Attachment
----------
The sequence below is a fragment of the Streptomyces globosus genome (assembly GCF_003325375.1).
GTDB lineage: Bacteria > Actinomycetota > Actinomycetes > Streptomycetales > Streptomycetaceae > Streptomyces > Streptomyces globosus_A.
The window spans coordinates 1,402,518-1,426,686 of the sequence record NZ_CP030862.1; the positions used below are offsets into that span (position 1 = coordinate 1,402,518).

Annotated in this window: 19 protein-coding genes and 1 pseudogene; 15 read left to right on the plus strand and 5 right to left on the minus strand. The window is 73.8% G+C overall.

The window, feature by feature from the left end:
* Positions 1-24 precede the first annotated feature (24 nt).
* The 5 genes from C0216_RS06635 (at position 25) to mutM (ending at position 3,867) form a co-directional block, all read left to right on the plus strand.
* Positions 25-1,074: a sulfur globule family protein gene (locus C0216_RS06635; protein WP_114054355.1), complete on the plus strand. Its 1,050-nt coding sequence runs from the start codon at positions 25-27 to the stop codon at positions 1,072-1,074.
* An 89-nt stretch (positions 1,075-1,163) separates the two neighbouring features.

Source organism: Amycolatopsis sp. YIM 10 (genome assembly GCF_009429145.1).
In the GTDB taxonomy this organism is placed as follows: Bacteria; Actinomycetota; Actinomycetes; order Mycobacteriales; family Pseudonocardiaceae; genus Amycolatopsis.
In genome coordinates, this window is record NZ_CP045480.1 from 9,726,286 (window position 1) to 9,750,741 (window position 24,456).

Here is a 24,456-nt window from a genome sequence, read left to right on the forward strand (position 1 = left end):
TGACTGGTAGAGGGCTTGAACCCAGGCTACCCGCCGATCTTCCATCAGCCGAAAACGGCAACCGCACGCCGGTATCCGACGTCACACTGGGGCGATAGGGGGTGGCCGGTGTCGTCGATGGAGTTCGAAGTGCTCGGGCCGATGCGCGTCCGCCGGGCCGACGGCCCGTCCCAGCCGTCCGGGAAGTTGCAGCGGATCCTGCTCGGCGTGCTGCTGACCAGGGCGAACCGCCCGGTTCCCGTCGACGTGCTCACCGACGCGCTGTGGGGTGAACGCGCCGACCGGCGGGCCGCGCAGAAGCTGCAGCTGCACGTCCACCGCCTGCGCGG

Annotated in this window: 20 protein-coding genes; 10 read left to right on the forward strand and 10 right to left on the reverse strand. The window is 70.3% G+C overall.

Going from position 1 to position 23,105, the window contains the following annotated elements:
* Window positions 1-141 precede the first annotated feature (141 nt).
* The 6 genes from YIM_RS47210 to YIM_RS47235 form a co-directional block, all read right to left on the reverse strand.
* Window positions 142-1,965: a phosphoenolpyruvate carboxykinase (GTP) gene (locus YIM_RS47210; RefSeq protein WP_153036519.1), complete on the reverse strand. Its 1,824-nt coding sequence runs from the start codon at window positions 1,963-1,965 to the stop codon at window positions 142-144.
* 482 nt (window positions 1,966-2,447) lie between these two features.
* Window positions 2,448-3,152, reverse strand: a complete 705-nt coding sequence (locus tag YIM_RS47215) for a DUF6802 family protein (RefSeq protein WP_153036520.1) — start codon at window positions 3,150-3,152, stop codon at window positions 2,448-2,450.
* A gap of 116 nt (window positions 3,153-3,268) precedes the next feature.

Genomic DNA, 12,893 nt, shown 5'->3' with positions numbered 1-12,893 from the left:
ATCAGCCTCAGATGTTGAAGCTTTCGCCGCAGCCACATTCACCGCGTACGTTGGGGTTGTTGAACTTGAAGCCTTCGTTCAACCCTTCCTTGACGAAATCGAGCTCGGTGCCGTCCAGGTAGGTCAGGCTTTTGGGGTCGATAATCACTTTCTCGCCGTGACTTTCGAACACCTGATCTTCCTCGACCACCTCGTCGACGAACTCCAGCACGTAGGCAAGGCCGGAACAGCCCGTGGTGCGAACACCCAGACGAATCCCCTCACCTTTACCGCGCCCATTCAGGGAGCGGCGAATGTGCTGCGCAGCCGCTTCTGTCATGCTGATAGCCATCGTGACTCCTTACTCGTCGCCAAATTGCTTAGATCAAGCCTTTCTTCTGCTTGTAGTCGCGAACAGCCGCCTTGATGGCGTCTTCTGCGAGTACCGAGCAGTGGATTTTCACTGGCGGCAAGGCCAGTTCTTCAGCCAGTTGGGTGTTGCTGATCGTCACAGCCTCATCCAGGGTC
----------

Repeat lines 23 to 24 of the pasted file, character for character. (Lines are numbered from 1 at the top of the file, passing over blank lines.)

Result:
Genomic DNA, 12,893 nt, shown 5'->3' with positions numbered 1-12,893 from the left:
ATCAGCCTCAGATGTTGAAGCTTTCGCCGCAGCCACATTCACCGCGTACGTTGGGGTTGTTGAACTTGAAGCCTTCGTTCAACCCTTCCTTGACGAAATCGAGCTCGGTGCCGTCCAGGTAGGTCAGGCTTTTGGGGTCGATAATCACTTTCTCGCCGTGACTTTCGAACACCTGATCTTCCTCGACCACCTCGTCGACGAACTCCAGCACGTAGGCAAGGCCGGAACAGCCCGTGGTGCGAACACCCAGACGAATCCCCTCACCTTTACCGCGCCCATTCAGGGAGCGGCGAATGTGCTGCGCAGCCGCTTCTGTCATGCTGATAGCCATCGTGACTCCTTACTCGTCGCCAAATTGCTTAGATCAAGCCTTTCTTCTGCTTGTAGTCGCGAACAGCCGCCTTGATGGCGTCTTCTGCGAGTACCGAGCAGTGGATTTTCACTGGCGGCAAGGCCAGTTCTTCAGCCAGTTGGGTGTTGCTGATCGTCACAGCCTCATCCAGGGTC